Day 2115, view from a view from my window.

Day's pictures

I love reading letters written by people I admire like this example written by Friedrich Nietzsche to his good friend Peter Gast; it humanizes these people from who you normally only read the best they can produce and not about their daily lives. This comes out of a book written in 1921 by Oscar Levy, who translated a lot of Nietzsche’s work when it first got known outside Germany. You can read the book on, this letters starts on on page 139.


Sils-MaIaria, end of August, 1881.

But this is splendid news, my dear friend! Above all that you should have finished! At the thought of· this first great achievement of your life, I feel indescribably happy and solemn ; I shall not fail to remember August 24, 1881 ! How things are progressing ! But as soon as I think of your work I am overcome by a feeling of satisfaction and a sort of emotion which I never experience in connection with my own “works.” There is something in these that always fills me with a sense of shame; they are counterfeits of a suffering, imperfect nature, but inadequately equipped with the most essential organs-to myself, I, as a whole, often seem little more than the scratching upon a piece of paper made by an unknown power with the object of trying a new pen (Our friend Schmeitzner has understood very well how to make me feel this, for in every one of his letters of late he has laid stress on the fact that “my readers do not wish to read any more of my aphorisms.”) As for you, my dear friend, you were not intended to be such a creature of aphorisms; your aim is a lofty one; unlike me you do not feel obliged to let people guess at the interdependence and at the need of interdependence in your work. Your mission it is once more to make known the higher laws of style in your art – those laws the setting aside of which the weakness of modern artists has elevated almost to a principle: your mission it is to reveal your art once more quite complete! This is what I feel when I think of you, and in this prospect I seem to enjoy the fullest bloom of my own nature as in a mirage. You alone have afforded me this joy up to the present, and it is only since I learnt to know your music that this has been so between us…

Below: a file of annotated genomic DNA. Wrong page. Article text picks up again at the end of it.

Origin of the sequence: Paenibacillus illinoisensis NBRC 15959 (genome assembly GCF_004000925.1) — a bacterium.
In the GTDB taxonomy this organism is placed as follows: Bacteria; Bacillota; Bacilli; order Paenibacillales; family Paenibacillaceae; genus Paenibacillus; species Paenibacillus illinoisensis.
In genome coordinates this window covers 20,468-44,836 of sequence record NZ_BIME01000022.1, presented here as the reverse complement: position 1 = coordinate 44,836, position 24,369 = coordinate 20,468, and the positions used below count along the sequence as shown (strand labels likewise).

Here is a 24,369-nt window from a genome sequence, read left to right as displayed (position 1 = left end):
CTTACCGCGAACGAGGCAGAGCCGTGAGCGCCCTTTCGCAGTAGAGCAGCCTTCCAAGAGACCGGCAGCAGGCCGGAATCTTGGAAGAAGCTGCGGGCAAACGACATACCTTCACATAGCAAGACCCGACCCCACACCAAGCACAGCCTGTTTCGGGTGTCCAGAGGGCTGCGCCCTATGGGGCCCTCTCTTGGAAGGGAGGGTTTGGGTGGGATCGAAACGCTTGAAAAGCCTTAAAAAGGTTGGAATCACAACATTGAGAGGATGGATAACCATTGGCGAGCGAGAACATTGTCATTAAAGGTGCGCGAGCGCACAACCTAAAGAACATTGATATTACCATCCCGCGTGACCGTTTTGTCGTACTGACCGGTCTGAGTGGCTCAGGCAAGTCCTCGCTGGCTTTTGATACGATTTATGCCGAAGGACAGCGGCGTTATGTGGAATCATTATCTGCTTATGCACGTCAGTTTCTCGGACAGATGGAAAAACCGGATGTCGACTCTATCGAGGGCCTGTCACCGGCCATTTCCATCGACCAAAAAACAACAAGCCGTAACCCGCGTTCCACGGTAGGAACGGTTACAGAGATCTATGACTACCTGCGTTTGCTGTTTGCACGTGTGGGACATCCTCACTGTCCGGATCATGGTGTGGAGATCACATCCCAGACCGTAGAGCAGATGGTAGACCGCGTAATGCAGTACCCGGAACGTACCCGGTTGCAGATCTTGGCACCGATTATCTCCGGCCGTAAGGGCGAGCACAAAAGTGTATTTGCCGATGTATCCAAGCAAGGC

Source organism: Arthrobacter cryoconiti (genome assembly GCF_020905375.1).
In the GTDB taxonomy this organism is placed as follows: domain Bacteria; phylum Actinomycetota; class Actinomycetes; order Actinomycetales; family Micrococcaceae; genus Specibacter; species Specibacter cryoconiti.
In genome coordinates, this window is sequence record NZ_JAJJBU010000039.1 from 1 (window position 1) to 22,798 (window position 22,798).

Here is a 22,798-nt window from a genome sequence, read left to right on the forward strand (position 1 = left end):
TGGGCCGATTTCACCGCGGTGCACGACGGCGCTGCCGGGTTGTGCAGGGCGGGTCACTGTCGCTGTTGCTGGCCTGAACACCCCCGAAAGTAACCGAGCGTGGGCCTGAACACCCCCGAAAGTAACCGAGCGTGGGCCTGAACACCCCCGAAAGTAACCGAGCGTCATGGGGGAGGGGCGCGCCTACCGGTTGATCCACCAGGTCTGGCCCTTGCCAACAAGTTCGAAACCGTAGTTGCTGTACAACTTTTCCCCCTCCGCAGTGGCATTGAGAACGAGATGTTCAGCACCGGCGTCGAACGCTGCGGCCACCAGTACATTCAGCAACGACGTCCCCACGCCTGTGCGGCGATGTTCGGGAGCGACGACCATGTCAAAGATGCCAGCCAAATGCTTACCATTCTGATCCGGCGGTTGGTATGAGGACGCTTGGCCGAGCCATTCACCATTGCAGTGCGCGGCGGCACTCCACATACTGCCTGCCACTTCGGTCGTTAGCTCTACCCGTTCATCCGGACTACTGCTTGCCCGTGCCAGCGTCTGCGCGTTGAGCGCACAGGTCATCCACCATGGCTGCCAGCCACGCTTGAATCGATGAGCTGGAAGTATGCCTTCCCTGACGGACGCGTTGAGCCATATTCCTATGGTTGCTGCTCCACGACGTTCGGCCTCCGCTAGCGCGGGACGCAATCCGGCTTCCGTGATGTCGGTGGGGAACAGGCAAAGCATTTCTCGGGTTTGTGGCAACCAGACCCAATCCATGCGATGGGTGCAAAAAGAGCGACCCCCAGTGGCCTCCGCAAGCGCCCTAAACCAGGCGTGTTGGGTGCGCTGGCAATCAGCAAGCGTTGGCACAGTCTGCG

…So much for to day – It is not at all necessary for you to answer this, dear friend. “When we meet again you will play me some of your music as an answer (during the last few months it has percolated right into my heart, and, honestly, I know nothing I would like to hear better . .  . Your friend, Nietzsche

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